The authors conducted a case-control study in Comunidad Valenciana, Spain, to assess the relation between occupational exposure to pesticides, mainly as a result of agricultural work, and the prevalence of congenital malformations.
A total of 261 cases and 261 controls were selected from those infants born in eight public hospitals during 1993-1994.
The cases were those who were diagnosed with selected defects (nervous system, cardiovascular, oral clefts, hypospadias/epispadias, musculoskeletal, and unspecified anomalies) during their first year of life.
Information on occupational exposures and potential confounding variables was collected from the parents.
For the mothers who were involved in agricultural activities during the month before conception and the first trimester of pregnancy, the adjusted odds ratio was 3.16 (95% confidence interval 1.11-9.01) primarily due to an increased risk for nervous system defects, oral clefts, and multiple anomalies.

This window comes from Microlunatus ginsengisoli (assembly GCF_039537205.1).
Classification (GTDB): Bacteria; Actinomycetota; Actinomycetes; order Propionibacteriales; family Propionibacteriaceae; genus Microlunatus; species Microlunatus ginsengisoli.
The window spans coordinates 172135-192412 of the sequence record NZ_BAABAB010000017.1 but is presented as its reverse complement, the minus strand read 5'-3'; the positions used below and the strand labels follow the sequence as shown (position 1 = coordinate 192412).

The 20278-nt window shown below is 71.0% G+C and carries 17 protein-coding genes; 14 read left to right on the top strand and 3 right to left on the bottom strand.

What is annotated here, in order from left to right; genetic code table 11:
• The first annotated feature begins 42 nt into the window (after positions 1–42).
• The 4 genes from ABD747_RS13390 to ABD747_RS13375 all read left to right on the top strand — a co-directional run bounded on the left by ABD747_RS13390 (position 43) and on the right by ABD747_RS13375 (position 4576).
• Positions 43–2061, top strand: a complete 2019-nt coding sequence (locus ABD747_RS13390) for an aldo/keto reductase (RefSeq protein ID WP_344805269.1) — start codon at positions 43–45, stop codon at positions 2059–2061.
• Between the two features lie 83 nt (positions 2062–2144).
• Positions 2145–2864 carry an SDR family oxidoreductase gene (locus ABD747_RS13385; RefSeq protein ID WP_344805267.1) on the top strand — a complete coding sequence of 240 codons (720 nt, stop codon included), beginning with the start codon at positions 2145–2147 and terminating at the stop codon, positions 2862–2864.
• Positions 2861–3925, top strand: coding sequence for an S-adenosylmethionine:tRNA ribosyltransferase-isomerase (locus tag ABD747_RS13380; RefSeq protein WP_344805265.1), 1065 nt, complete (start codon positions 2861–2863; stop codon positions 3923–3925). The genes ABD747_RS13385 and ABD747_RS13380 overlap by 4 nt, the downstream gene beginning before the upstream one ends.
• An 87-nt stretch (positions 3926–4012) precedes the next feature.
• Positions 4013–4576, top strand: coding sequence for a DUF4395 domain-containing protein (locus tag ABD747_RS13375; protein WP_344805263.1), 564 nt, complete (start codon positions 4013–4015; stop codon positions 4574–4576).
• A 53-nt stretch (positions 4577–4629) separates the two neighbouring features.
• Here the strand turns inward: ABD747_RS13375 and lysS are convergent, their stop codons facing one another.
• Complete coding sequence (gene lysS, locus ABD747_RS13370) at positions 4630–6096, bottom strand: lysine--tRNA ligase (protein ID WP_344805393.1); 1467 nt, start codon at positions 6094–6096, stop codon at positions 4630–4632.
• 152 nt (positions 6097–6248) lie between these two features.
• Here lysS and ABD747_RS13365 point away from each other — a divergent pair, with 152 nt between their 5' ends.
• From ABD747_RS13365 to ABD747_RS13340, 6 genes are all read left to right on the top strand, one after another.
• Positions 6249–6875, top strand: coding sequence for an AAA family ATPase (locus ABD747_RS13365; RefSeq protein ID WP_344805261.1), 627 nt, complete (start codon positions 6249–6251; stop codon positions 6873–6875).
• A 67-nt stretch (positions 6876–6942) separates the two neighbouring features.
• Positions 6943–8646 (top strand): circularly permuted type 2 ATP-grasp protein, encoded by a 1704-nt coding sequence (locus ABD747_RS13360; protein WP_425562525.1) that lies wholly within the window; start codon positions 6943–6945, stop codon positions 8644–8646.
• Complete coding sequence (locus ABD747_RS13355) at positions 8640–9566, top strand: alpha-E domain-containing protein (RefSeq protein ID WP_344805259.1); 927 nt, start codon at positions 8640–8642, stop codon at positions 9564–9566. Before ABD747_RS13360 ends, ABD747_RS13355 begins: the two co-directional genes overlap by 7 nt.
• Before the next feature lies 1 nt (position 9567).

Patemal agricultural work did not increase the risk, although fathers who reported ever handling pesticides had an adjusted odds ratio of 1.49 (95% confidence interval 0.94-2.35) mainly related to an increased risk for nervous system and musculoskeletal defects.
Although the power of this study regarding some associations is limited, the results justify further attention to maternal agricultural work and paternal pesticide exposure.
Mots-clés Pascal : Malformation, Maladie congénitale, Espagne, Europe, Homme, Milieu rural, Exposition professionnelle, Pesticide, Agriculture, Etude statistique, Parent, Etude cas témoin, Toxicité, Nouveau né, Epidémiologie
Mots-clés Pascal anglais : Malformation, Congenital disease, Spain, Europe, Human, Rural environment, Occupational exposure, Pesticides, Agriculture, Statistical study, Parent, Case control study, Toxicity, Newborn, Epidemiology
Notice produite par :
Inist-CNRS - Institut de l'Information Scientifique et Technique
Cote : 99-0082777
Code Inist : 002B03G. Création : 31/05/1999.